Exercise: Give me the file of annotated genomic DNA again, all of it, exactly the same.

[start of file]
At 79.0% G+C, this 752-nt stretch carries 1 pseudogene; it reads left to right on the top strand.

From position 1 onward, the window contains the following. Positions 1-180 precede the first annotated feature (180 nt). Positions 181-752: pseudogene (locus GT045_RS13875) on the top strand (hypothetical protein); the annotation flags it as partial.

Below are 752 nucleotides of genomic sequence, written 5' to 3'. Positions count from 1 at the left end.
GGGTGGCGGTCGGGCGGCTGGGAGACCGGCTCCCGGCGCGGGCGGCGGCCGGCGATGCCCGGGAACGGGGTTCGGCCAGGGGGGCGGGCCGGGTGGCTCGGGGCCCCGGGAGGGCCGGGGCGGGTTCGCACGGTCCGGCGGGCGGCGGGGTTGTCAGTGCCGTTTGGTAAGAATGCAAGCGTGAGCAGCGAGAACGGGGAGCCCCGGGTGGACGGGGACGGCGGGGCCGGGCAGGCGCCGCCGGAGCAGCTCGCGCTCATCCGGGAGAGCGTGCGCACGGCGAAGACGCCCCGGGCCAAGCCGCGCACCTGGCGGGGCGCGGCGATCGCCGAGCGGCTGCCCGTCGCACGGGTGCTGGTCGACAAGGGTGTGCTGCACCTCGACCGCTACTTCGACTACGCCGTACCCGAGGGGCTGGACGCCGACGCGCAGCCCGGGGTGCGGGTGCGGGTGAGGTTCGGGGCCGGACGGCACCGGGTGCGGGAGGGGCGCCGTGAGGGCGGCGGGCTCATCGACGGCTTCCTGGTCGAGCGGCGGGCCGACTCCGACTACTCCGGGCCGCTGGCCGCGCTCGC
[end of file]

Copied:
At 79.0% G+C, this 752-nt stretch carries 1 pseudogene; it reads left to right on the top strand.

From position 1 onward, the window contains the following. Positions 1-180 precede the first annotated feature (180 nt). Positions 181-752: pseudogene (locus GT045_RS13875) on the top strand (hypothetical protein); the annotation flags it as partial.

Below are 752 nucleotides of genomic sequence, written 5' to 3'. Positions count from 1 at the left end.
GGGTGGCGGTCGGGCGGCTGGGAGACCGGCTCCCGGCGCGGGCGGCGGCCGGCGATGCCCGGGAACGGGGTTCGGCCAGGGGGGCGGGCCGGGTGGCTCGGGGCCCCGGGAGGGCCGGGGCGGGTTCGCACGGTCCGGCGGGCGGCGGGGTTGTCAGTGCCGTTTGGTAAGAATGCAAGCGTGAGCAGCGAGAACGGGGAGCCCCGGGTGGACGGGGACGGCGGGGCCGGGCAGGCGCCGCCGGAGCAGCTCGCGCTCATCCGGGAGAGCGTGCGCACGGCGAAGACGCCCCGGGCCAAGCCGCGCACCTGGCGGGGCGCGGCGATCGCCGAGCGGCTGCCCGTCGCACGGGTGCTGGTCGACAAGGGTGTGCTGCACCTCGACCGCTACTTCGACTACGCCGTACCCGAGGGGCTGGACGCCGACGCGCAGCCCGGGGTGCGGGTGCGGGTGAGGTTCGGGGCCGGACGGCACCGGGTGCGGGAGGGGCGCCGTGAGGGCGGCGGGCTCATCGACGGCTTCCTGGTCGAGCGGCGGGCCGACTCCGACTACTCCGGGCCGCTGGCCGCGCTCGC